Strategic Operations

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Identify the two basic decisions addressed by inventory management and discuss why the responses to these decisions differ for continuous and periodic inventory systems.

An inventory system controls the level of inventory by determining how much to order (the level of replenishment), and when to order. There are two basic types of inventory systems: a continuous (or fixed-order-quantity) system and a periodic (or fixed-time-period) system. In a continuous system, an order is placed for the same constant amount whenever the inventory on hand decreases to a certain level, whereas in a periodic system, an order is placed for a variable amount after specific regular intervals.

In a continuous inventory system (also referred to as a perpetual system and a fixed-order-quantity system), a continual record of the inventory level for every item is maintained. Whenever the inventory on hand decreases to a predetermined level, referred to as the reorder point, a new order is placed to replenish the stock of inventory. The order that is placed is for a fixed amount that minimizes the total inventory costs. This amount, called the economic order quantity, is discussed in greater detail later.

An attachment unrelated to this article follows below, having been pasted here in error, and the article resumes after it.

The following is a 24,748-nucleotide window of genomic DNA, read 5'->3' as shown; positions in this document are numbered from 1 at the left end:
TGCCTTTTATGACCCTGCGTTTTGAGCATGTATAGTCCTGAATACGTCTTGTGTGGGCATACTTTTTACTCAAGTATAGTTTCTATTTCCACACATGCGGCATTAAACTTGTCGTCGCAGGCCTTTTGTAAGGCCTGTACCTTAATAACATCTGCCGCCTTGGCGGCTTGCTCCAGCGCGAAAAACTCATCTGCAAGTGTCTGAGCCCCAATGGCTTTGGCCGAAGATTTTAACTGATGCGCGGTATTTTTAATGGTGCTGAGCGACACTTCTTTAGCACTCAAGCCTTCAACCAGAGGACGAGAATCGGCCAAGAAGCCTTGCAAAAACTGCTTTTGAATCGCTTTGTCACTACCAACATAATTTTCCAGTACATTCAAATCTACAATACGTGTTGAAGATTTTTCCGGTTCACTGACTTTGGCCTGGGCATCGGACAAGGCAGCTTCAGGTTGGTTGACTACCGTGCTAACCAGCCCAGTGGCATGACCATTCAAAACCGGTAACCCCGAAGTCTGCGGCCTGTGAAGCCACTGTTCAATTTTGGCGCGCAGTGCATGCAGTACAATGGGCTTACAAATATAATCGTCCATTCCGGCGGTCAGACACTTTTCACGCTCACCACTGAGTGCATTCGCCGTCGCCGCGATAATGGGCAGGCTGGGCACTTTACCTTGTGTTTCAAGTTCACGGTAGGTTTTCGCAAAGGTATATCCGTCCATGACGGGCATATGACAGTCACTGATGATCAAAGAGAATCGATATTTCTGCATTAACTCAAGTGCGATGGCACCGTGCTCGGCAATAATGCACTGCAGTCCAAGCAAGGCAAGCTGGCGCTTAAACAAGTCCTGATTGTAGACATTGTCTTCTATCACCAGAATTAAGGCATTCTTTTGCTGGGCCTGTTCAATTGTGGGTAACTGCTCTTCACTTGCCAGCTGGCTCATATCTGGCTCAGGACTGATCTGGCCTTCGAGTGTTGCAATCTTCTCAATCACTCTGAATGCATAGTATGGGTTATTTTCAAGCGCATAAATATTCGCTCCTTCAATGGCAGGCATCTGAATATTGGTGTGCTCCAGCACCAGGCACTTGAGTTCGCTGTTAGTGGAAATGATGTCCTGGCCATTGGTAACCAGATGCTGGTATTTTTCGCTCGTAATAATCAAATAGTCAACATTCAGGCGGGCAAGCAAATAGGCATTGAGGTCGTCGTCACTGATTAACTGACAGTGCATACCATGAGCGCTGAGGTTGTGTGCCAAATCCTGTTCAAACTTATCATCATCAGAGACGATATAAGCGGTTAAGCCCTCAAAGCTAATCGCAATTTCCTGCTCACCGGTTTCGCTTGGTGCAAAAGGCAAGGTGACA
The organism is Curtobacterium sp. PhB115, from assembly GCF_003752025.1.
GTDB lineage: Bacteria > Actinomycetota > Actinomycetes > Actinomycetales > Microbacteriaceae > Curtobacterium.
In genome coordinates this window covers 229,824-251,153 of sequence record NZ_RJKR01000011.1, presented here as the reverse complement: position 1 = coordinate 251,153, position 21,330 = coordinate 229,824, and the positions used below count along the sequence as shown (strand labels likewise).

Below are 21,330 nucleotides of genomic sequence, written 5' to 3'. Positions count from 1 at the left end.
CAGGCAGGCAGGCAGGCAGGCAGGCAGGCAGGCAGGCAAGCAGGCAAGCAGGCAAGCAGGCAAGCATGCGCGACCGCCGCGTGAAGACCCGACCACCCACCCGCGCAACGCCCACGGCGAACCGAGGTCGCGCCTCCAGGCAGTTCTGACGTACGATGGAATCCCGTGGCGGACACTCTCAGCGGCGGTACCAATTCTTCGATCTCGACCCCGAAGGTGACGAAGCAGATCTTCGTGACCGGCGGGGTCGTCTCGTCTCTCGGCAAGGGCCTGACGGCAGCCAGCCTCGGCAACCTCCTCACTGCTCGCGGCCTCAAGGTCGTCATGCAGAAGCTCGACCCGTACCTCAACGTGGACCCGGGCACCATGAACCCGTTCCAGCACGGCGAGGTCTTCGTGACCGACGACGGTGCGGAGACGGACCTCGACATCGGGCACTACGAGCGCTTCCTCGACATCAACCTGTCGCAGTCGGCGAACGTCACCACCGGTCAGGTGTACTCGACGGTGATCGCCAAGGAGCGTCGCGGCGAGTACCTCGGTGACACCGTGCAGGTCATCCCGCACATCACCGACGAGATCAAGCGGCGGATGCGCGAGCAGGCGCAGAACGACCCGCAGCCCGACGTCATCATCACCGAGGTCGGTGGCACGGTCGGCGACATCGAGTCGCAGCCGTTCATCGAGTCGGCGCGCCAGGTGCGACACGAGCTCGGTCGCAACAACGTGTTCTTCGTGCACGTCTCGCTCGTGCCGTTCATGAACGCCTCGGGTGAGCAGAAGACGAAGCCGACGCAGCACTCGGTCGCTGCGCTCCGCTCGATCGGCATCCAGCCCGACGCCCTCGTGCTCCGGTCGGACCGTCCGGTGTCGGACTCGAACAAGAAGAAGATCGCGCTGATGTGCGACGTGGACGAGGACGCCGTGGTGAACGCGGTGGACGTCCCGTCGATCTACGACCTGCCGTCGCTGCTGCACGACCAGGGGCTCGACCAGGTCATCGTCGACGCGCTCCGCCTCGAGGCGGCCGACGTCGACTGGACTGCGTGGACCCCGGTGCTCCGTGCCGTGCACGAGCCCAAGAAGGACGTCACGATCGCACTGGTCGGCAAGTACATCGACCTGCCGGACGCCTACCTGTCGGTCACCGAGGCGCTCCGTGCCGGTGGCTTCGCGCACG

In a periodic inventory system (also referred to as a fixed-time-period system or a periodic review system), the inventory on hand is counted at specific time intervals; for example, every week or at the end of each month. After the inventory in stock is determined, an order is placed for an amount that will bring inventory back up to a desired level. In this system the inventory level is not monitored at all during the time interval between orders, so it has the advantage of little or no required record keeping. The disadvantage is less direct control. This typically results in larger inventory levels for a periodic inventory system than in a continuous system to guard against unexpected stock outs early in the fixed period. Such a system also requires that a new order quantity be...